I started by saying travel makes me appreciate home. I am looking forward to water which is safe to drink, fruit and vegetables (the trekking days we had meals prepared by our cook and they were very good - in towns, we feed ourselves at local restaurants or hotels. These cater for tourists and visitors but consist of rice and meat. or rice and spinach / zebu stew or chips, often). I must be getting very soft but light you can read by at night, electricity which is not intermeittent or off, hot water consistently, and a coffee made with milk not served with a teaspoom of condensed milk - these are things I am looking forward to having again at home, but I fear they will be along time coming to here.

 

(Simon writes): This is a poor country. Bruno told us early on in the trip that 19% of homes here have an elecricity connection; but in rural areas the figure is 4%. This means long dark evenings and a lot of woodsmoke; most village homes are a single room with a firepit at on end, and no chimney. What woke me when staying in these places was the strong smell of woodsmoke as people started cooking in the mornings.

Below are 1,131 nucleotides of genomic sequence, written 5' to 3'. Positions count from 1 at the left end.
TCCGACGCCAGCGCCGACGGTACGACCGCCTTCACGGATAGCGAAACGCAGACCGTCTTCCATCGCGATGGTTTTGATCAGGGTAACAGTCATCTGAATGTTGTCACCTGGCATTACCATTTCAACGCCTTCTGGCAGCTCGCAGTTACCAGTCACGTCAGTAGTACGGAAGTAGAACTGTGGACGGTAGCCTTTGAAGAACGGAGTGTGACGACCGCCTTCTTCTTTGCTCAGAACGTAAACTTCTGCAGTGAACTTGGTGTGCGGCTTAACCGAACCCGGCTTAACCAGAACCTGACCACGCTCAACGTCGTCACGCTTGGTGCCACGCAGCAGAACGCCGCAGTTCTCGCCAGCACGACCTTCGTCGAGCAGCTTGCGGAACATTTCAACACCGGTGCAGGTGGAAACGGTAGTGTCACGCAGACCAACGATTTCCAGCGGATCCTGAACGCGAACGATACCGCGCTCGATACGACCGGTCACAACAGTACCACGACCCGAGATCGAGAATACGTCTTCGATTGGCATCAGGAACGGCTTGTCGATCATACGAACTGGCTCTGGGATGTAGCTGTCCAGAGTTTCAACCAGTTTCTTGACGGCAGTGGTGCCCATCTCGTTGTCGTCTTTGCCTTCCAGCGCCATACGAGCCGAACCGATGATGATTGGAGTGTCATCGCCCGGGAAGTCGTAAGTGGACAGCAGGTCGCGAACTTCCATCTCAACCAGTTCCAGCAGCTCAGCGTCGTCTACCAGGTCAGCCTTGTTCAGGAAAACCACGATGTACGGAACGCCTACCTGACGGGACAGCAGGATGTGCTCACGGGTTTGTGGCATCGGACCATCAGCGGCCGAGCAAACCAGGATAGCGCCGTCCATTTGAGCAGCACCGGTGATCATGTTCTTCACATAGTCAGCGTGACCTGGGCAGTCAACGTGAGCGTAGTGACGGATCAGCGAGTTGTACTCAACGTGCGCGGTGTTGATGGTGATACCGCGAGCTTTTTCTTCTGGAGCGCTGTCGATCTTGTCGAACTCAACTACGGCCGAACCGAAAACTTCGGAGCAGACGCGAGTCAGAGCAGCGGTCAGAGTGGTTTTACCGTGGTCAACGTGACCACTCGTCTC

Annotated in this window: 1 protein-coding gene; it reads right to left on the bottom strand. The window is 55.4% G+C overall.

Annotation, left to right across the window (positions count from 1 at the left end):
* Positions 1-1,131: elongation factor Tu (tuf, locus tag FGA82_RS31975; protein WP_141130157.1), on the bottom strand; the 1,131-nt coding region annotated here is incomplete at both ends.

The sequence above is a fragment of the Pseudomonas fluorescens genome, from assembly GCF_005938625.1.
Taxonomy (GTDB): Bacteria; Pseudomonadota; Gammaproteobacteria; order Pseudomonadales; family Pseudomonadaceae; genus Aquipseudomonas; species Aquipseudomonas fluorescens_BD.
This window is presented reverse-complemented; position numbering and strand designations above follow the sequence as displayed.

Along with not so much electricity, there was not so much window glass either. A lot of houses had only wooden shutters on their windows. In the villages we walked to, where there was no road access at all, everything had to be carried in and out; the people lived on subsistence farming. We walked over a concrete bridge made from carried-in cement, mixed with local sand, and built on wooden formwork.

There were children everywhere; how much this had to do with the teachers' strike I'm not sure, but there was little evidence here of education taking place.

One of the things we did which made us feel a bit uncomfortable was a rickshaw ride around one of the towns; sitting down and being pulled around by someone, when I could have just walked, sat badly with me. But these are a widely used form of transport, used mainly by the local populace - though not by the lady driving past in a shiny new Ferrari! There are many poor people here, but not all are.

And mostly the people seem happy.

Simon's Journal